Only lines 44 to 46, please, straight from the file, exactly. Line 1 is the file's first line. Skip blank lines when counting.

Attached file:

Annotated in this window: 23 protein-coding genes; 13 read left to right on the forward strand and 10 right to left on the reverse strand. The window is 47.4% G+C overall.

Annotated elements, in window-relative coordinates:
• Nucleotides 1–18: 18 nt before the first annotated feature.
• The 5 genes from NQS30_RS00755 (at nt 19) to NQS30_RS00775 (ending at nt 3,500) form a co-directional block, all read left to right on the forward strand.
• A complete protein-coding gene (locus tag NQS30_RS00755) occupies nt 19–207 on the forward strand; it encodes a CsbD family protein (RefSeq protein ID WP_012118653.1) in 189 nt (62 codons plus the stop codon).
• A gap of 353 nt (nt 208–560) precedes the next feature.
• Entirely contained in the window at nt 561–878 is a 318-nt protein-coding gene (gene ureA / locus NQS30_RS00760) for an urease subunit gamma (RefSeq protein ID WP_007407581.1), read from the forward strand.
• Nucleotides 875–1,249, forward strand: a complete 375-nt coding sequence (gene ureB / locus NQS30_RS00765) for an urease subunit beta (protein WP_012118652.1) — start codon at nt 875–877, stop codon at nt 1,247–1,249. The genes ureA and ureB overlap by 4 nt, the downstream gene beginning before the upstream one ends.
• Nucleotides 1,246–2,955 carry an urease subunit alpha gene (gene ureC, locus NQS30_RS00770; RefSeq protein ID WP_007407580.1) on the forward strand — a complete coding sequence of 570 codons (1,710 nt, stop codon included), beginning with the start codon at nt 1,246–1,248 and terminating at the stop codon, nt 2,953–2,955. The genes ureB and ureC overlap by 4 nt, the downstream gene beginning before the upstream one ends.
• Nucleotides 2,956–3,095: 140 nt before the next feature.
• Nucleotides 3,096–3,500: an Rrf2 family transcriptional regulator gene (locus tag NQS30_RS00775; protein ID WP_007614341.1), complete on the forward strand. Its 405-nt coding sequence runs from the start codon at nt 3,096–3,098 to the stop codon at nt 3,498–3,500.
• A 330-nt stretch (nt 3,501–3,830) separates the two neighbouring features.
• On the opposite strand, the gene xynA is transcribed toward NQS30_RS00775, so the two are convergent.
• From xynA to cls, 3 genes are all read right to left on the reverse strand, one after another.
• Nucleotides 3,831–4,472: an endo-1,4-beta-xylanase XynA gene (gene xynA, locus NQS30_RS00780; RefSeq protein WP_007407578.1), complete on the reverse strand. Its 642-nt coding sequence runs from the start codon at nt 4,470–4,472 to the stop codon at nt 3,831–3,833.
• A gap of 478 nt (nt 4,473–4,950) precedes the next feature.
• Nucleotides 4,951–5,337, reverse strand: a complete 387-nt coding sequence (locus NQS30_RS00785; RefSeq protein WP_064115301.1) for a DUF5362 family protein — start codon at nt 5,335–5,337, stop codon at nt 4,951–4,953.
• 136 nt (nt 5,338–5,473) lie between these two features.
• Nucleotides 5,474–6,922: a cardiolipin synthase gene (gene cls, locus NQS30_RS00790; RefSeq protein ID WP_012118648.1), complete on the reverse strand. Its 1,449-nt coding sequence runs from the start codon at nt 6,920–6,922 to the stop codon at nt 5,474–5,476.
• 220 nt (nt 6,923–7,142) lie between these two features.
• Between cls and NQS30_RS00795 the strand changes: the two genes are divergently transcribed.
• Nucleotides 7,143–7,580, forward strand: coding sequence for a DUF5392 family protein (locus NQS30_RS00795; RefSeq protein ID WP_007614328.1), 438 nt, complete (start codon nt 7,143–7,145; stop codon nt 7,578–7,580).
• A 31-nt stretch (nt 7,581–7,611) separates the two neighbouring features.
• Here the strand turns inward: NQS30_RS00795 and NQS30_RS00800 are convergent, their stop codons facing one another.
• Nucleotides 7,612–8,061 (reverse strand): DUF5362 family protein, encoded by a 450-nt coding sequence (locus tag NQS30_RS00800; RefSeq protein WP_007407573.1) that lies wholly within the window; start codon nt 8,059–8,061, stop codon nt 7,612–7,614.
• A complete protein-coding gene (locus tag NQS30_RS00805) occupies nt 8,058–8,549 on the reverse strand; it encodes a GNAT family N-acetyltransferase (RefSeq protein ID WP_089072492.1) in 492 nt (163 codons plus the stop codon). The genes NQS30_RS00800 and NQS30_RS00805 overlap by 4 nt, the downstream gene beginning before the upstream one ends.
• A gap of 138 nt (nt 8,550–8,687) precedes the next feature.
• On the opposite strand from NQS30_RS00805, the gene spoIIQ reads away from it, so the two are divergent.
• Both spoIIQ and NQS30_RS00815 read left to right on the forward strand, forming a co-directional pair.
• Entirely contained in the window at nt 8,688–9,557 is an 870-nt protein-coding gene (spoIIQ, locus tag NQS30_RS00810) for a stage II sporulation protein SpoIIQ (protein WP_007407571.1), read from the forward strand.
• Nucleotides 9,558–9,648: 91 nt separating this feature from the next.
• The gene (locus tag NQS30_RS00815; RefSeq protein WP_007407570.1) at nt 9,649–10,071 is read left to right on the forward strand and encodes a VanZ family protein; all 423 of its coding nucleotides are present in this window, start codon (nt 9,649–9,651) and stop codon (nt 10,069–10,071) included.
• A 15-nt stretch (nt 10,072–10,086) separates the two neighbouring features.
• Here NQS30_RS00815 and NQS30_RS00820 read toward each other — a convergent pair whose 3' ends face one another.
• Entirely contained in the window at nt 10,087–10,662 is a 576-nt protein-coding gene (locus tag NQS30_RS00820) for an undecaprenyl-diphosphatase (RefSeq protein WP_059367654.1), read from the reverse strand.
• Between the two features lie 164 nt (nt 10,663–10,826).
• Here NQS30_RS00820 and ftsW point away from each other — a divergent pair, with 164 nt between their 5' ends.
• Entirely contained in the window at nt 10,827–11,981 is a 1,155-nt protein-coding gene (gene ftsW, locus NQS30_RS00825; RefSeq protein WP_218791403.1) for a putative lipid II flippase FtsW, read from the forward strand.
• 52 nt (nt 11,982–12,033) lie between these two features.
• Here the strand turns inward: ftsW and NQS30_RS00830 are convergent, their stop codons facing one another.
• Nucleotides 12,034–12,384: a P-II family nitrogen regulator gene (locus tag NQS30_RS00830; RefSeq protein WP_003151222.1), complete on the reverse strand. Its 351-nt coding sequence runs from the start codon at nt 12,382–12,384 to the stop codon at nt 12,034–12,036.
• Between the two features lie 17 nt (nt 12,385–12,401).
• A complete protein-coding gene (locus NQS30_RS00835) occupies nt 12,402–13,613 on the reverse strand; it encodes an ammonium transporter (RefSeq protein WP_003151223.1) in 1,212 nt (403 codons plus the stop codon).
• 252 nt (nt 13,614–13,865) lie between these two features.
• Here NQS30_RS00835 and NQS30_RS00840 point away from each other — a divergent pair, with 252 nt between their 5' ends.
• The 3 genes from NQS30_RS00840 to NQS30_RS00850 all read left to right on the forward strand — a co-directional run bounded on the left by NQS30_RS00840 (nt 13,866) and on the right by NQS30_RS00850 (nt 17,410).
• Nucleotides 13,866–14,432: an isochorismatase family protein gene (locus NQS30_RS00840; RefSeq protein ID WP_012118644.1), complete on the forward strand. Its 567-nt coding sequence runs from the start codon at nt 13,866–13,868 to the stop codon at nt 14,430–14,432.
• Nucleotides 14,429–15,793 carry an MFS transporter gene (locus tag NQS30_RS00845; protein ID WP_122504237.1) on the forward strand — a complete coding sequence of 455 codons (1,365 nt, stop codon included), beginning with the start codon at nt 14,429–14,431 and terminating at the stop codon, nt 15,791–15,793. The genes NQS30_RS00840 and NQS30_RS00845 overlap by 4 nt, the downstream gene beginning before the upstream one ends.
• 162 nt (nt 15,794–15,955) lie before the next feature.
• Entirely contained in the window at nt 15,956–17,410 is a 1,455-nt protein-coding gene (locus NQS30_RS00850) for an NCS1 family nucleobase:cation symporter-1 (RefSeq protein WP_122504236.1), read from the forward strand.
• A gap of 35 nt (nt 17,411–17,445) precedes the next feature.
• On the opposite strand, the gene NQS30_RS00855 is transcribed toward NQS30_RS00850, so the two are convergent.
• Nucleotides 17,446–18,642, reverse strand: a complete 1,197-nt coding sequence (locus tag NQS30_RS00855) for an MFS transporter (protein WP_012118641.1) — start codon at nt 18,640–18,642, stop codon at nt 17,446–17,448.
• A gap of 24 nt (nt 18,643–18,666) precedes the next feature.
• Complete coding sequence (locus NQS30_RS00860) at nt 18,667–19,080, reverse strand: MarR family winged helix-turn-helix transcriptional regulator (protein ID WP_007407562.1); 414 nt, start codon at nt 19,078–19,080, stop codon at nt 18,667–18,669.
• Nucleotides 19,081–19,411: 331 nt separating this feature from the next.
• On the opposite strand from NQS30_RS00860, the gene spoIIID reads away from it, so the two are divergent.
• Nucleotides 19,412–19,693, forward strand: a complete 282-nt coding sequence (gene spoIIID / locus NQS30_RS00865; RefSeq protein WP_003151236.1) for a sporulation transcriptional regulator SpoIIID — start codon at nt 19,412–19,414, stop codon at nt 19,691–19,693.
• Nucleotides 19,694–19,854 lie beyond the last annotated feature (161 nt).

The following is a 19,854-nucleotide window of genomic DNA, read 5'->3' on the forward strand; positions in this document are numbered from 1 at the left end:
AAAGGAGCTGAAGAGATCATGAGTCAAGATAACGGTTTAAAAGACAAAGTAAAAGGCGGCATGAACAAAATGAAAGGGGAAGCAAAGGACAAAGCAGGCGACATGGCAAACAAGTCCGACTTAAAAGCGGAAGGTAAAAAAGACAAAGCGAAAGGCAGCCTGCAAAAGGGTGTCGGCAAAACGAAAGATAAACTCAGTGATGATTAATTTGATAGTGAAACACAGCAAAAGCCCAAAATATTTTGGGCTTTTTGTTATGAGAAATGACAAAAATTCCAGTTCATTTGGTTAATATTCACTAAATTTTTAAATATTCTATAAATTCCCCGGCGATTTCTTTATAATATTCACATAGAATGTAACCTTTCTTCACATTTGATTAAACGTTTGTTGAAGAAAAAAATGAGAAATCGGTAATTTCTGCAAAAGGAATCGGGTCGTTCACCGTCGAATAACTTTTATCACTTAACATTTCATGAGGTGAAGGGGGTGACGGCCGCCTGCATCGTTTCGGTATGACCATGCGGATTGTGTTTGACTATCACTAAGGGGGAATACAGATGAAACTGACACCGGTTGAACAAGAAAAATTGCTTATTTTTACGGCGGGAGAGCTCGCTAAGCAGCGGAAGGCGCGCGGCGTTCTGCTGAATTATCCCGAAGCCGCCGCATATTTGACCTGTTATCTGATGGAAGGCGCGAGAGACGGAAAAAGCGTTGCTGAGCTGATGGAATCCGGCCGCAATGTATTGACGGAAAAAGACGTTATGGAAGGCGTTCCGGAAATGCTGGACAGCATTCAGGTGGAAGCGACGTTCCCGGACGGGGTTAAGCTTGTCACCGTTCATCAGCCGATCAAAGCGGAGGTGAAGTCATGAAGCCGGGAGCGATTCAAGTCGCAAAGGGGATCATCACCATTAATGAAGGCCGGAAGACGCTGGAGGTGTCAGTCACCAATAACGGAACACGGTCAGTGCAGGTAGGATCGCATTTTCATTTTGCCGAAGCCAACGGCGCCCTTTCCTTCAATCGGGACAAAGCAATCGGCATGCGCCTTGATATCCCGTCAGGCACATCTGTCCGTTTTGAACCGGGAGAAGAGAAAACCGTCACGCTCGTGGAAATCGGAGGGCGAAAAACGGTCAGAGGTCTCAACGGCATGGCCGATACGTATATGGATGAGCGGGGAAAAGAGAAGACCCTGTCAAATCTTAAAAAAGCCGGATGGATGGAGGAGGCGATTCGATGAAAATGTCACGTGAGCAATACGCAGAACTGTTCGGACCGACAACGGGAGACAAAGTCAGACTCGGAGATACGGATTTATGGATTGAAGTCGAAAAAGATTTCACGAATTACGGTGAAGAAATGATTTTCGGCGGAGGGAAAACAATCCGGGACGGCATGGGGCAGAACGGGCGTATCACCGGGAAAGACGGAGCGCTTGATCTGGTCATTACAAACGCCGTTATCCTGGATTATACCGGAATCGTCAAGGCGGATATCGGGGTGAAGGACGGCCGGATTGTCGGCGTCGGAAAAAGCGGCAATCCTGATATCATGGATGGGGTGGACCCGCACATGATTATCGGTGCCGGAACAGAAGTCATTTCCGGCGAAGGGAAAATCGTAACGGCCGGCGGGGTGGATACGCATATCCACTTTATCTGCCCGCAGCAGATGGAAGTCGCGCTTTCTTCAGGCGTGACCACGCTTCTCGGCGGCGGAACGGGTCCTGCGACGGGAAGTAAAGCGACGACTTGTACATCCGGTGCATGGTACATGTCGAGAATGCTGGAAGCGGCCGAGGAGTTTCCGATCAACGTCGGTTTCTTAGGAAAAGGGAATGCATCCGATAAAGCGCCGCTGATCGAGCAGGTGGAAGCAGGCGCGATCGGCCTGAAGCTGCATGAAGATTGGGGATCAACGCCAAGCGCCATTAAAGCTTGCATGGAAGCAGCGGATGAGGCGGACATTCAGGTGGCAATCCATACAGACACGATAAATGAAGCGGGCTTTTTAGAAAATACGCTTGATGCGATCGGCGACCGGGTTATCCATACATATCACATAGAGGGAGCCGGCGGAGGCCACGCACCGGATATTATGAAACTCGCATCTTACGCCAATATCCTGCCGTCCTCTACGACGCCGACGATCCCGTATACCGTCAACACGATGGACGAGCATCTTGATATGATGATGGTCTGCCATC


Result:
• 252 nt (nt 13,614–13,865) lie between these two features.
• Here NQS30_RS00835 and NQS30_RS00840 point away from each other — a divergent pair, with 252 nt between their 5' ends.
• The 3 genes from NQS30_RS00840 to NQS30_RS00850 all read left to right on the forward strand — a co-directional run bounded on the left by NQS30_RS00840 (nt 13,866) and on the right by NQS30_RS00850 (nt 17,410).